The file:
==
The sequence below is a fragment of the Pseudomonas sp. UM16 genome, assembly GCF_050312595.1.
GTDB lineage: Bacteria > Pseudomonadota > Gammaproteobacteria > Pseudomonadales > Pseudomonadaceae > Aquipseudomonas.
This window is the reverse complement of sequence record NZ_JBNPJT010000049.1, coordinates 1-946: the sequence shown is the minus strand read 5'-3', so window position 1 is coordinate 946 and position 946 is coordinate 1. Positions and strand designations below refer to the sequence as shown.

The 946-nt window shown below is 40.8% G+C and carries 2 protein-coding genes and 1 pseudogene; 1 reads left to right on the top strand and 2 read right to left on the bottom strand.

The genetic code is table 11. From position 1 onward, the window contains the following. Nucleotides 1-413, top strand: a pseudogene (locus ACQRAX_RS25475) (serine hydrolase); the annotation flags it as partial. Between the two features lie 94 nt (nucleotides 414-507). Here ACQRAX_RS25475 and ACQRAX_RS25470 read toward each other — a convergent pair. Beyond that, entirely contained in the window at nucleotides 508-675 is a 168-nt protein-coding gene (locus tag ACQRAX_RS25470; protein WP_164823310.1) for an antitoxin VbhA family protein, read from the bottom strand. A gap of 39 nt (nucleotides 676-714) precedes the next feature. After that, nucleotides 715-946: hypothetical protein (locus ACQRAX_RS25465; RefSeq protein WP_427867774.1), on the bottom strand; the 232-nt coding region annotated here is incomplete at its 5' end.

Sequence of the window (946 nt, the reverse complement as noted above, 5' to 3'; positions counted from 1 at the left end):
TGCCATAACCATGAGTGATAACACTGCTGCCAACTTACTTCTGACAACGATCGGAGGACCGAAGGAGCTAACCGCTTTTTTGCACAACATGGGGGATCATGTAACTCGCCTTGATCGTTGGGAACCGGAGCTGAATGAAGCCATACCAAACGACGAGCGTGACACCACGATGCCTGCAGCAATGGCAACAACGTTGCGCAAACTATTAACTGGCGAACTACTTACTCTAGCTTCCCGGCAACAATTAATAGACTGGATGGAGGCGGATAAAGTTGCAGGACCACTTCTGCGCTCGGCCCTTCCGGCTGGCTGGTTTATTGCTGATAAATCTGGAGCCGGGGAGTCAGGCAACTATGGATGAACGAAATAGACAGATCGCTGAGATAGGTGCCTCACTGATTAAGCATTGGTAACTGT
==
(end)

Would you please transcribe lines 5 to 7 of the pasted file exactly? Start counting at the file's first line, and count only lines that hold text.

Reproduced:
The genetic code is table 11. From position 1 onward, the window contains the following. Nucleotides 1-413, top strand: a pseudogene (locus ACQRAX_RS25475) (serine hydrolase); the annotation flags it as partial. Between the two features lie 94 nt (nucleotides 414-507). Here ACQRAX_RS25475 and ACQRAX_RS25470 read toward each other — a convergent pair. Beyond that, entirely contained in the window at nucleotides 508-675 is a 168-nt protein-coding gene (locus tag ACQRAX_RS25470; protein WP_164823310.1) for an antitoxin VbhA family protein, read from the bottom strand. A gap of 39 nt (nucleotides 676-714) precedes the next feature. After that, nucleotides 715-946: hypothetical protein (locus ACQRAX_RS25465; RefSeq protein WP_427867774.1), on the bottom strand; the 232-nt coding region annotated here is incomplete at its 5' end.

Sequence of the window (946 nt, the reverse complement as noted above, 5' to 3'; positions counted from 1 at the left end):
TGCCATAACCATGAGTGATAACACTGCTGCCAACTTACTTCTGACAACGATCGGAGGACCGAAGGAGCTAACCGCTTTTTTGCACAACATGGGGGATCATGTAACTCGCCTTGATCGTTGGGAACCGGAGCTGAATGAAGCCATACCAAACGACGAGCGTGACACCACGATGCCTGCAGCAATGGCAACAACGTTGCGCAAACTATTAACTGGCGAACTACTTACTCTAGCTTCCCGGCAACAATTAATAGACTGGATGGAGGCGGATAAAGTTGCAGGACCACTTCTGCGCTCGGCCCTTCCGGCTGGCTGGTTTATTGCTGATAAATCTGGAGCCGGGGAGTCAGGCAACTATGGATGAACGAAATAGACAGATCGCTGAGATAGGTGCCTCACTGATTAAGCATTGGTAACTGT